All of these aspects of programme management depend on contact with both partners and stakeholders.  This is not a job for one or two people.  Indeed few institutions are in a position to set this up unless it is serving not just careers work, but all learning-for-living programmes.  These are programmes for  'careers', 'well-being', 'personal, social and health', 'citizenship' or 'personal and social development’.  None of them will, in any event, do anything worthwhile in isolation from the rest.  An integrated life needs integrated learning.

Some schools have well-developed extended programmes - some of them providing bases for SureStart and similar support-and-advice services for local people. The sort of careers work professionalism we are now developing accords with that movement to get wider community involvement.  It establishes links which are visible, accessible and trusted by a whole neighbourhood. Those links could be established life-wide and life-long.  It might well be our best hope for establishing life-long programmes of help with career management.

Connectedness raises questions for what kind of partners we need - and can attract. We need people who are in command of what they know - whether learned from professional training or life experience.  We need people who can fire-up eager interest and useful action in students and clients.  And we need people who appreciate the importance of doing this.

Not all academic teachers are like this - even the ones with first-class degrees.  And taking on people who happen to be available is certainly no way to find the teachers who are like this.  To settle for such a manoeuvre will not attract and retain the interested attention of the people we need.  Institutional professionalism needs to rise above such short-sightedness.  It is our best hope of ensuring that we work with the best in the education professions.

It needs firmer support from sources of institutional professionalism - concerning the relationship between what is done about...

guidance and mentoring;
formal and informal;
face-to-face and curriculum;
partners and stakeholders;
available and attracted;
practice and management;
conventional and on-line.

There are countervailing dynamics.  Some see such inclusiveness as a dilution of careers work - not an enrichment.  They support a professionalism which protects past achievements and maintains it within well-defined boundaries.  Bi-lateral partnerships are good for protecting this kind of consolidation.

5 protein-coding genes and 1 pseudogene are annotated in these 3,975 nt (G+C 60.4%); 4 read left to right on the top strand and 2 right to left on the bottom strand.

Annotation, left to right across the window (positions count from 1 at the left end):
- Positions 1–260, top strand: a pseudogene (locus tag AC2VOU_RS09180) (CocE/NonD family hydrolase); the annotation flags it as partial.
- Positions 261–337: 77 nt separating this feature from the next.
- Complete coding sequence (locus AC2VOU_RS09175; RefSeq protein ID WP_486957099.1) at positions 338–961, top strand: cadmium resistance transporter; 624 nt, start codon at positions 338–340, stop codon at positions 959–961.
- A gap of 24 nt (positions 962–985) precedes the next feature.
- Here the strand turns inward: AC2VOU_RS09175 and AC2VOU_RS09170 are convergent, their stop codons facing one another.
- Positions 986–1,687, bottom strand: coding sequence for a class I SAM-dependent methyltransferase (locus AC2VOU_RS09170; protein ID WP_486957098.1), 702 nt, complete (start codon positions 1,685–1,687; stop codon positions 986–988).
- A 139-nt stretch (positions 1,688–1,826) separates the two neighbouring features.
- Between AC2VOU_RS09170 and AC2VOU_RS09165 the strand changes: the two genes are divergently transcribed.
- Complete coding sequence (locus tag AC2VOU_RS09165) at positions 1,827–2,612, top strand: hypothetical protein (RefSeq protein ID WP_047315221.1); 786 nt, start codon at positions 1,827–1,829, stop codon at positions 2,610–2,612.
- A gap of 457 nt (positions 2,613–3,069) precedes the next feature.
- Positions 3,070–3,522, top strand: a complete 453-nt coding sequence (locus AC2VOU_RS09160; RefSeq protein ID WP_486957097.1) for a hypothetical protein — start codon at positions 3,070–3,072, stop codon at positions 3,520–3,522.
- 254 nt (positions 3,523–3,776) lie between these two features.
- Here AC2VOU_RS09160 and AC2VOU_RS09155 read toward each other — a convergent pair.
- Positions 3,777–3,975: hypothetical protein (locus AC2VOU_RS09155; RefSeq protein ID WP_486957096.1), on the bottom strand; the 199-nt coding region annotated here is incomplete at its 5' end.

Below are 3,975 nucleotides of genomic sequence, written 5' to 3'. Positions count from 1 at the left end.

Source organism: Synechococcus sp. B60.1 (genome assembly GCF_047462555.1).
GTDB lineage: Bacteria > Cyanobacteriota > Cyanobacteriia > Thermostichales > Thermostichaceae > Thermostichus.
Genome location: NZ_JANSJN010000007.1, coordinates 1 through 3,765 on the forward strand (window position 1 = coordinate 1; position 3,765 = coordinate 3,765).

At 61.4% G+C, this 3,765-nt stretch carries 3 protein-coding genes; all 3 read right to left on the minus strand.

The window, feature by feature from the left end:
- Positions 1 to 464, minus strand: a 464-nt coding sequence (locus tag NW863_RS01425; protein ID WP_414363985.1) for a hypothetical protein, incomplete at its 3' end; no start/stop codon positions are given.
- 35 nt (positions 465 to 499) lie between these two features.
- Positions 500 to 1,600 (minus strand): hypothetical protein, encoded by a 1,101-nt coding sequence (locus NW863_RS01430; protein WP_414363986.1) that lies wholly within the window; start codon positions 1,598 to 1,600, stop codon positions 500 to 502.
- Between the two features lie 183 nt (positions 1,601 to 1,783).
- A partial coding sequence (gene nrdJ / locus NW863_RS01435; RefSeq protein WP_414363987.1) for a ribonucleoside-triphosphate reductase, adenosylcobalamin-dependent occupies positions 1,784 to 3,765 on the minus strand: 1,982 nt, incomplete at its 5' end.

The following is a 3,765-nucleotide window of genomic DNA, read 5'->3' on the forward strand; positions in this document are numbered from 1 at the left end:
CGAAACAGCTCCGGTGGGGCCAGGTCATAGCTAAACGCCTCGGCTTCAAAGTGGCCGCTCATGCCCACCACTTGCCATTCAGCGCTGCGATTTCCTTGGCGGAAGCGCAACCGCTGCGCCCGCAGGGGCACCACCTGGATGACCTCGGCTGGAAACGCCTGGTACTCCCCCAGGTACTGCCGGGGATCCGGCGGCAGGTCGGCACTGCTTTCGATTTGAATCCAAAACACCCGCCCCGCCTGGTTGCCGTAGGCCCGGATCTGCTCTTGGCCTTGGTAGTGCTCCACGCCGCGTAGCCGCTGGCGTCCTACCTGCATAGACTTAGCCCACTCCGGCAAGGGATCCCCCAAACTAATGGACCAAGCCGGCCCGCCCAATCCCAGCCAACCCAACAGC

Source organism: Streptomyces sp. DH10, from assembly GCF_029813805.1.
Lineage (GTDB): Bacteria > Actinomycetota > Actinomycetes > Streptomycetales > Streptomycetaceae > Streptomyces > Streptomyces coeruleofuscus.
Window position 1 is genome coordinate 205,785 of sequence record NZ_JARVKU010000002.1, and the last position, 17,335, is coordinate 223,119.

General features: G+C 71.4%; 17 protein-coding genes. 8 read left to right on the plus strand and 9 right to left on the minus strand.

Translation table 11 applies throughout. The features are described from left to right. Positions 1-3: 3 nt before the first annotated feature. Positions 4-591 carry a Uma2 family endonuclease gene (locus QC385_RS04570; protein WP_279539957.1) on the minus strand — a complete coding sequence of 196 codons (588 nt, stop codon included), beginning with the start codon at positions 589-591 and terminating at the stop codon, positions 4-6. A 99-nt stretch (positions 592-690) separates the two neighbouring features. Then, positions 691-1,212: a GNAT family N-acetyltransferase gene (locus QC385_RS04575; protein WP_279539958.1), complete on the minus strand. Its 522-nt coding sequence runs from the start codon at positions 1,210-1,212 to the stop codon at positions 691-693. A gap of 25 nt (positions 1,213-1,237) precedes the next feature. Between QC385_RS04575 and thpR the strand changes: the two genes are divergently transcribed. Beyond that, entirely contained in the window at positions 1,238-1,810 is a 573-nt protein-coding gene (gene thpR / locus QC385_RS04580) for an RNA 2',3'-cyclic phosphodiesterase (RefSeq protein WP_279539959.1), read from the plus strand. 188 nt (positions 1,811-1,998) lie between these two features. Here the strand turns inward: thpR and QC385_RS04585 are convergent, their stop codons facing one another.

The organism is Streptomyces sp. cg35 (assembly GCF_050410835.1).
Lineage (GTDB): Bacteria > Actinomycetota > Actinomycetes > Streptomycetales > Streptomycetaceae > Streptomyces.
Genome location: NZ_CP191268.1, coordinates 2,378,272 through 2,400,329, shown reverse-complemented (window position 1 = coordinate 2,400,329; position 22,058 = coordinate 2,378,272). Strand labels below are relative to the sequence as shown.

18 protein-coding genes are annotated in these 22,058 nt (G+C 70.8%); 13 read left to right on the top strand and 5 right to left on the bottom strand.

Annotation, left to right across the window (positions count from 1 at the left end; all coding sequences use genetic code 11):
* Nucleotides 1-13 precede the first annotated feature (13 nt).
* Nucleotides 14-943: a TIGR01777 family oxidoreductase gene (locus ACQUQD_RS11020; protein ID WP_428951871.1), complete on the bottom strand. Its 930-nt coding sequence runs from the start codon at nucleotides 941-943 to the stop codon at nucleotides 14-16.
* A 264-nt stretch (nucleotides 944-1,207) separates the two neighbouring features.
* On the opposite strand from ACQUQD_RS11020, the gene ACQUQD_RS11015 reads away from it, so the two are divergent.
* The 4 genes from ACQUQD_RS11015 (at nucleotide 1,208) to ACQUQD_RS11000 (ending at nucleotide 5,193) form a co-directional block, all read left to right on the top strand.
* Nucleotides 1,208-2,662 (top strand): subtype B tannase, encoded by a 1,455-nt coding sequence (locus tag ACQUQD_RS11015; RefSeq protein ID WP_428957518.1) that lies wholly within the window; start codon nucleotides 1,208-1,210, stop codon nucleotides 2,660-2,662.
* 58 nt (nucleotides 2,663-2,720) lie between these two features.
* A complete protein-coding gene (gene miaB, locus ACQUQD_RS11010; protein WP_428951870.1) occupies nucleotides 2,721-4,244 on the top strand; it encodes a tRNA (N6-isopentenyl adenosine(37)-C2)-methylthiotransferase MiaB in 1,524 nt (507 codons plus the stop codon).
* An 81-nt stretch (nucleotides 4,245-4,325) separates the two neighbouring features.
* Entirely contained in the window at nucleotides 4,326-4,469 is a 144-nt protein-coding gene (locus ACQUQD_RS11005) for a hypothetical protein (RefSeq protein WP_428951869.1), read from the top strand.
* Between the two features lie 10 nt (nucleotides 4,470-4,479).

The future is multi-lateral. 

integrated living needs integrated learning








trusted accessibility - the best hope for life-long careers work



how independent?

Doing careers work on the basis of employability needs categories - categories abstract from a person the ways in which she or he can be linked to the job.  There are categories for skills, preferences, achievements and the like.  Each is an indicator of what would permit a person's entry to an occupation, or what would drive that person's performance in that occupation.  In these ways they show how fully this person is in-line for this occupation, and how far ahead in the queue this person is.  The thinking works for both guidance and selection.  Its ethic is competitiveness - there is an 'ought-ness' about it.

What happens in matching is an episode in a life. It is part of a narrative. But the story integrates it into a longer, deeper and wider account . That account speaks of who-and-what brought that person to that position, and who-and-what else has an interest in how it plays out. But no such story can be told wholly in terms of employable competitiveness. The careers studies' account of the causes of career shows.   Employable competition may be the least of the considerations that a person needs not to forget. The story may have other-than-employability meanings, and those meanings may suggest other-than-competitive purposes.

All narrative has some sense of meaning and purpose.  One of the most useful questions - in both guidance and selection - is often along the lines of 'what gave you the idea of doing this work?'.  A competitor will sometime then claim a ‘passion’ for the activity, or the company or the brand. But requiring the interviewer to listen to that cliché again may well be a good way to get an application binned. The same principle applies to the blank space on the application form - asking for 'other information'. So, how to answer the question? Because, even if your employer doesn't care, you do.